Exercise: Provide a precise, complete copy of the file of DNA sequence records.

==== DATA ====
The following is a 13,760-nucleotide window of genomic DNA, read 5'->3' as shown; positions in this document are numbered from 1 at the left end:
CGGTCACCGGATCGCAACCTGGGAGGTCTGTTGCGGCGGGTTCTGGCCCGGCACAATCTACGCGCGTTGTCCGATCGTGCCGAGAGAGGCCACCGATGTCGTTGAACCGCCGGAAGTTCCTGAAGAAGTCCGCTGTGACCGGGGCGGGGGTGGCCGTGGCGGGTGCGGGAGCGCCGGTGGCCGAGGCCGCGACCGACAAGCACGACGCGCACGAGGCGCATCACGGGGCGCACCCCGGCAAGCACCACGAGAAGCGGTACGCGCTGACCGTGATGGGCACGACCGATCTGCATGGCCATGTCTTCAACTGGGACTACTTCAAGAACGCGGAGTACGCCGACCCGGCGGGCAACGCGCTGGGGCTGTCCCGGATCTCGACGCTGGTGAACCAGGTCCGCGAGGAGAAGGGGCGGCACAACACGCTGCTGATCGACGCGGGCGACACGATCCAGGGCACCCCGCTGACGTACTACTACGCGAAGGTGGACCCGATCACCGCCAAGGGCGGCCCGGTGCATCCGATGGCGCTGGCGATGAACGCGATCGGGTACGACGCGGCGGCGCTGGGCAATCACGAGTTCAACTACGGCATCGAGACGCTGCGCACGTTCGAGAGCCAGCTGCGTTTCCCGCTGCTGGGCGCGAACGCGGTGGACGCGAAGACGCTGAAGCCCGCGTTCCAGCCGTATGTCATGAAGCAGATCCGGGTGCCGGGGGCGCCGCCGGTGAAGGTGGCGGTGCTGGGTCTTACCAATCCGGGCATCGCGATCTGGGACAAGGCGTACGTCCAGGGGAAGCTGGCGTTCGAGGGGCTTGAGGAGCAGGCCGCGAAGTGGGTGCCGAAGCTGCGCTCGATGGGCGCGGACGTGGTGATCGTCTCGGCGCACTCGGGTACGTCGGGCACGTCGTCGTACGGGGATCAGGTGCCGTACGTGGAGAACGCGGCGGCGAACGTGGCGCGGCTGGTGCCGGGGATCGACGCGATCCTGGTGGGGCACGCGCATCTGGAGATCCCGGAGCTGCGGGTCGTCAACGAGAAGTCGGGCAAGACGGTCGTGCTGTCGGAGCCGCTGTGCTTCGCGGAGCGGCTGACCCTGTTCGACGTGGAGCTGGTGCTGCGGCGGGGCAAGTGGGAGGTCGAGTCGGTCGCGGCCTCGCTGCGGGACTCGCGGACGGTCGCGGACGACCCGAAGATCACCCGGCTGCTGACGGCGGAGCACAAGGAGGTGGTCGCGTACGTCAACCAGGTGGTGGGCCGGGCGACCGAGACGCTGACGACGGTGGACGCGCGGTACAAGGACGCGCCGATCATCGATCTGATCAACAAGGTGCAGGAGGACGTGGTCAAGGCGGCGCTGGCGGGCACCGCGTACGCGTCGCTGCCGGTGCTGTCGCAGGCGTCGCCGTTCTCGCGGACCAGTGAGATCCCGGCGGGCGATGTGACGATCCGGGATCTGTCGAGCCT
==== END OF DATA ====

The following is a 13,760-nucleotide window of genomic DNA, read 5'->3' as shown; positions in this document are numbered from 1 at the left end:
CGGTCACCGGATCGCAACCTGGGAGGTCTGTTGCGGCGGGTTCTGGCCCGGCACAATCTACGCGCGTTGTCCGATCGTGCCGAGAGAGGCCACCGATGTCGTTGAACCGCCGGAAGTTCCTGAAGAAGTCCGCTGTGACCGGGGCGGGGGTGGCCGTGGCGGGTGCGGGAGCGCCGGTGGCCGAGGCCGCGACCGACAAGCACGACGCGCACGAGGCGCATCACGGGGCGCACCCCGGCAAGCACCACGAGAAGCGGTACGCGCTGACCGTGATGGGCACGACCGATCTGCATGGCCATGTCTTCAACTGGGACTACTTCAAGAACGCGGAGTACGCCGACCCGGCGGGCAACGCGCTGGGGCTGTCCCGGATCTCGACGCTGGTGAACCAGGTCCGCGAGGAGAAGGGGCGGCACAACACGCTGCTGATCGACGCGGGCGACACGATCCAGGGCACCCCGCTGACGTACTACTACGCGAAGGTGGACCCGATCACCGCCAAGGGCGGCCCGGTGCATCCGATGGCGCTGGCGATGAACGCGATCGGGTACGACGCGGCGGCGCTGGGCAATCACGAGTTCAACTACGGCATCGAGACGCTGCGCACGTTCGAGAGCCAGCTGCGTTTCCCGCTGCTGGGCGCGAACGCGGTGGACGCGAAGACGCTGAAGCCCGCGTTCCAGCCGTATGTCATGAAGCAGATCCGGGTGCCGGGGGCGCCGCCGGTGAAGGTGGCGGTGCTGGGTCTTACCAATCCGGGCATCGCGATCTGGGACAAGGCGTACGTCCAGGGGAAGCTGGCGTTCGAGGGGCTTGAGGAGCAGGCCGCGAAGTGGGTGCCGAAGCTGCGCTCGATGGGCGCGGACGTGGTGATCGTCTCGGCGCACTCGGGTACGTCGGGCACGTCGTCGTACGGGGATCAGGTGCCGTACGTGGAGAACGCGGCGGCGAACGTGGCGCGGCTGGTGCCGGGGATCGACGCGATCCTGGTGGGGCACGCGCATCTGGAGATCCCGGAGCTGCGGGTCGTCAACGAGAAGTCGGGCAAGACGGTCGTGCTGTCGGAGCCGCTGTGCTTCGCGGAGCGGCTGACCCTGTTCGACGTGGAGCTGGTGCTGCGGCGGGGCAAGTGGGAGGTCGAGTCGGTCGCGGCCTCGCTGCGGGACTCGCGGACGGTCGCGGACGACCCGAAGATCACCCGGCTGCTGACGGCGGAGCACAAGGAGGTGGTCGCGTACGTCAACCAGGTGGTGGGCCGGGCGACCGAGACGCTGACGACGGTGGACGCGCGGTACAAGGACGCGCCGATCATCGATCTGATCAACAAGGTGCAGGAGGACGTGGTCAAGGCGGCGCTGGCGGGCACCGCGTACGCGTCGCTGCCGGTGCTGTCGCAGGCGTCGCCGTTCTCGCGGACCAGTGAGATCCCGGCGGGCGATGTGACGATCCGGGATCTGTCGAGCCT